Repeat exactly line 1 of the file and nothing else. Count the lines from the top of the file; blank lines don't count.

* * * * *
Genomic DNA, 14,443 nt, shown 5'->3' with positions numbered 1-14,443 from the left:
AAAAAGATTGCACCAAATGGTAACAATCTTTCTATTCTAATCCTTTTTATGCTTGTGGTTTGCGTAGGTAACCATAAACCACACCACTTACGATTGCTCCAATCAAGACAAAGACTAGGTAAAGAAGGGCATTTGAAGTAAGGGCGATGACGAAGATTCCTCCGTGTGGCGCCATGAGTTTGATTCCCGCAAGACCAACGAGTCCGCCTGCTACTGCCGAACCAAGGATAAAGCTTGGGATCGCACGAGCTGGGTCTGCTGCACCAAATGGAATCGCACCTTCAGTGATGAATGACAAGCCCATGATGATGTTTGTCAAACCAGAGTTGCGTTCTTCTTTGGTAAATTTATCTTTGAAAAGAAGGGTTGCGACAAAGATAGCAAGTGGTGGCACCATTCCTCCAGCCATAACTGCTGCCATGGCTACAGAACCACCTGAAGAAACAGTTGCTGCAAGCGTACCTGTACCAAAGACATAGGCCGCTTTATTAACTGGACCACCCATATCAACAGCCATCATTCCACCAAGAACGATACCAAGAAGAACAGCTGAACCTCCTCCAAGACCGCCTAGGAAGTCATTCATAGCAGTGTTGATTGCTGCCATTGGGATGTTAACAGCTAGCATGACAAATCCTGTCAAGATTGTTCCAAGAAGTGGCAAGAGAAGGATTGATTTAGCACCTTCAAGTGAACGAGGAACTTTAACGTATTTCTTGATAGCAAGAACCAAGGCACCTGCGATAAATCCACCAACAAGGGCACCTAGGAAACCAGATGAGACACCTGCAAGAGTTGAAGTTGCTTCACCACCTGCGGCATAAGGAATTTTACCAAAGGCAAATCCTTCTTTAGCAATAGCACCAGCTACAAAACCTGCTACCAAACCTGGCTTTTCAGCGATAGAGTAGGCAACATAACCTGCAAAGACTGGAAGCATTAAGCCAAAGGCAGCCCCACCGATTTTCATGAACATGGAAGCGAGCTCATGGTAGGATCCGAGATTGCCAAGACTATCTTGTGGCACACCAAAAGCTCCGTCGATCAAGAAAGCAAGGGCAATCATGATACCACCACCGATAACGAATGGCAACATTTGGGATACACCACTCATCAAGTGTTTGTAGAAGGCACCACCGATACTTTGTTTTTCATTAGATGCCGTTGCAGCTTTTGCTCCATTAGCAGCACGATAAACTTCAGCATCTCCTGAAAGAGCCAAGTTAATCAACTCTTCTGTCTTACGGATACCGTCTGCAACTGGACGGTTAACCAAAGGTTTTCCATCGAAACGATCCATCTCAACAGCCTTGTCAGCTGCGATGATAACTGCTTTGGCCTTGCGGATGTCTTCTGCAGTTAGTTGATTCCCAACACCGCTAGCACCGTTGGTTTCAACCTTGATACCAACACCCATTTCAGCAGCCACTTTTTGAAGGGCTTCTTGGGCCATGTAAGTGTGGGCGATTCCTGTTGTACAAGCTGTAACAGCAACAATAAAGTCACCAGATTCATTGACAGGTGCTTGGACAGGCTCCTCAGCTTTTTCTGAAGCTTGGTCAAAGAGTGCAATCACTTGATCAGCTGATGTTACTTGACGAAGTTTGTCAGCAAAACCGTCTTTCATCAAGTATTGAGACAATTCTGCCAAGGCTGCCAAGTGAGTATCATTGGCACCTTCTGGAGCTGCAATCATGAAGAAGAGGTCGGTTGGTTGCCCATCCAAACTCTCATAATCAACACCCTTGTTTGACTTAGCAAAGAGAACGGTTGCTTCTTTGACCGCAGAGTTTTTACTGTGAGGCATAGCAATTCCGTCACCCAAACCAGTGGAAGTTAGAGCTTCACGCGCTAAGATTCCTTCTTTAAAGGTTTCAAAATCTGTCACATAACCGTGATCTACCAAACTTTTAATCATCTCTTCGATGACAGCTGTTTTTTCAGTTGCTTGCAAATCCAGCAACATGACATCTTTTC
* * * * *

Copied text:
Genomic DNA, 14,443 nt, shown 5'->3' with positions numbered 1-14,443 from the left: